Inside Opinion

What's on the minds of Tacoma News Tribune editorial writers

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Tag: Mark Lindquist

March
28th

More must be done to stop repeat drunk drivers

This editorial will appear in Friday’s print edition.

Tragedy often has a predictable aftermath: first shock and grief, then anger.

We’re at the anger stage right now, grasping for how to react to the horrendous, senseless vehicular homicide that occurred Monday in a Seattle neighborhood.

A repeat drunken driver authorities say was again under the influence struck four family members out for an afternoon stroll. Two of them, retired schoolteachers Judy and Dennis Schulte, died at the scene. Their newborn grandson and daughter-in-law, a pediatric nurse, were critically injured.

The driver, Mark W. Mullan, has a long DUI history dating to the early 1990s. Read more »

Nov.
12th

Appearance of fairness matters in picking judges

This editorial will appear in Tuesday’s print edition.

The criminal justice system abounds in people, procedures and places: judges, courtrooms, attorneys, indictments, trials, appeals and jail cells.

But all of it stands on something insubstantial: trust. It’s not good enough that the system is fair. It must also be perceived as fair by the public.

That’s why the Pierce County Council should tread carefully as it revises its process for filling vacancies on the bench. It should not involve parties with vested interests in how cases turn out – including the Prosecutor’s Office.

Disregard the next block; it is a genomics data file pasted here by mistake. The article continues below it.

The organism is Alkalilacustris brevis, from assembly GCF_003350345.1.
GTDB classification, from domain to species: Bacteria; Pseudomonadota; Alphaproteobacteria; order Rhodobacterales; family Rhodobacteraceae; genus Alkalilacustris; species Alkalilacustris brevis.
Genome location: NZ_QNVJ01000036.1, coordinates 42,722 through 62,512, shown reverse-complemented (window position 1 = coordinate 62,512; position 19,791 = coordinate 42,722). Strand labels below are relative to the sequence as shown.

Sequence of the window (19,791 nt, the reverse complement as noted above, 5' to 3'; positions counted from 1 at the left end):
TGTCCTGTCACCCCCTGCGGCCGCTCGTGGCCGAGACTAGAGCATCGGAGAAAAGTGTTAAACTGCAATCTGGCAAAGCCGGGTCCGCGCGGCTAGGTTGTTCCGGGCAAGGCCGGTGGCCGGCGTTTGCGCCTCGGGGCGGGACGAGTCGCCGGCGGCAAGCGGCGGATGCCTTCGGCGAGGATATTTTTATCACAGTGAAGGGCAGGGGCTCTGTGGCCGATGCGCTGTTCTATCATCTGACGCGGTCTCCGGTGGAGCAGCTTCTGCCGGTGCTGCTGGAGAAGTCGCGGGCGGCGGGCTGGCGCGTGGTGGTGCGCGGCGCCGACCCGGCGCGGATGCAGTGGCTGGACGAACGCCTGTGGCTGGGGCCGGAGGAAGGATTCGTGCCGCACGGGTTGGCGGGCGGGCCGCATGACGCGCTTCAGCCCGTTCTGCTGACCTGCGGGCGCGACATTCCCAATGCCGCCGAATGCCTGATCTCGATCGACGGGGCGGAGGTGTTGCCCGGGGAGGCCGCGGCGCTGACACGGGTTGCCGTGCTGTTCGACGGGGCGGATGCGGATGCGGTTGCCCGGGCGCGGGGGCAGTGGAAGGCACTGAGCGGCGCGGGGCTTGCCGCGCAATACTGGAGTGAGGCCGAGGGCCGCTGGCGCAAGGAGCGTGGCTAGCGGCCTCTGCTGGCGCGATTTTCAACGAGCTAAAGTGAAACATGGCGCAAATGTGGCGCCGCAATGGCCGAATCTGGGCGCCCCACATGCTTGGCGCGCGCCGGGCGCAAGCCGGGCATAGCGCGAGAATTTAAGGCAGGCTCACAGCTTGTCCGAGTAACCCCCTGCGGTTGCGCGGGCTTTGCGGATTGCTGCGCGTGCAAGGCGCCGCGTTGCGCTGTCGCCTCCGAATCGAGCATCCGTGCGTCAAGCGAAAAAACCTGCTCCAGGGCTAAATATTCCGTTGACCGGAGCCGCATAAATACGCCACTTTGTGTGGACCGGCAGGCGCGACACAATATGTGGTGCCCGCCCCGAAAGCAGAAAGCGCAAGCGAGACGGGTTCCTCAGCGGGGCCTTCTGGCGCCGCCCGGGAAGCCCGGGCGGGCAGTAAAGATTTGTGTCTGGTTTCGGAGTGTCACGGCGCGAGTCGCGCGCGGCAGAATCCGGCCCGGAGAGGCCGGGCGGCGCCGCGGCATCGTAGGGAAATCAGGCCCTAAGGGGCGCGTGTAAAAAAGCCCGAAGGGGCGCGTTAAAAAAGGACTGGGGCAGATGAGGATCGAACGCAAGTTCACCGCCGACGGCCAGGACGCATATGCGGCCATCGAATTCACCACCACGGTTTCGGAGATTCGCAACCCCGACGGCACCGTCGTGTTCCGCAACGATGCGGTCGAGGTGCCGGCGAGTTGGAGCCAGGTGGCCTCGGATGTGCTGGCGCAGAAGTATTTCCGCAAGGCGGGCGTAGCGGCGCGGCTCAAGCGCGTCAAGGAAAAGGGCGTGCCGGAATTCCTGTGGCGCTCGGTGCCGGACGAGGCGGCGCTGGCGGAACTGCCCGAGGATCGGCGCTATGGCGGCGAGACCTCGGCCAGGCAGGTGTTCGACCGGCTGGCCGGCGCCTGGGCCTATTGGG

There’s been a flurry of maneuvering, on and around the council, over the appointment of a replacement for Judge Jack Nevin of the District Court. (Nevin will soon move to the Superior Court.)

The council hasn’t made such an appointment since 2003, but the process it used nine years ago is theoretically still in place. The council then relied on a list of candidates supplied by a six-member panel.

That committee consisted of two members of the Tacoma-Pierce County Bar Association, one representative of the Minority Bar Association, a representative of the state court administrator, plus the County Council’s lawyer and the District Court’s presiding judge.

They proposed a handful of candidates; the council chose from the list. Read more »

March
14th

Hold adults more accountable for kids’ access to guns

This editorial will appear in Thursday’s print edition.

The shocking spate of shootings in the last three weeks that have left two young children dead and another gravely injured should be a wakeup call to gun owners: Unload and secure your weapons, even if you’re only leaving them for a few minutes, if there’s any chance children might gain access to them.

Actually, the first incident – in which 8-year-old Amina Bowman of Bremerton was accidentally shot with a gun brought to school by a classmate  – should have been enough to convince parents to ensure that their children couldn’t get access to firearms.

Some didn’t get the message, though, and two children have since paid for their parents’ negligence with their lives.
Read more »

Oct.
23rd

Recall drives Washam’s crusade over the edge of sanity

This editorial will appear in Sunday’s print edition.

Alberto Ugas insists the recall was all his idea.

His boss, Pierce County Assessor-Treasurer Dale Washam, did not put him up to taking on Pierce County Prosecutor Mark Lindquist. Nope, Ugas is acting purely as a private citizen in calling for Lindquist’s ouster from office.

A private citizen, that is, with enough passion for proper property assessment procedures to compile a 624-page petition accusing a public official of lacking the same fervor.

Uh-huh. Ugas and Washam must take Pierce County voters for fools if they believe they can pass off a recall as anything but the latest attempt to advance Washam’s age-old grudge against his predecessor.

Read more »

Oct.
22nd

Not the assessor-treasurer office’s finest half hour

If Alberto Ugas isn’t regretting his decision to go up against Mark Lindquist on KOMO radio this morning, he should be.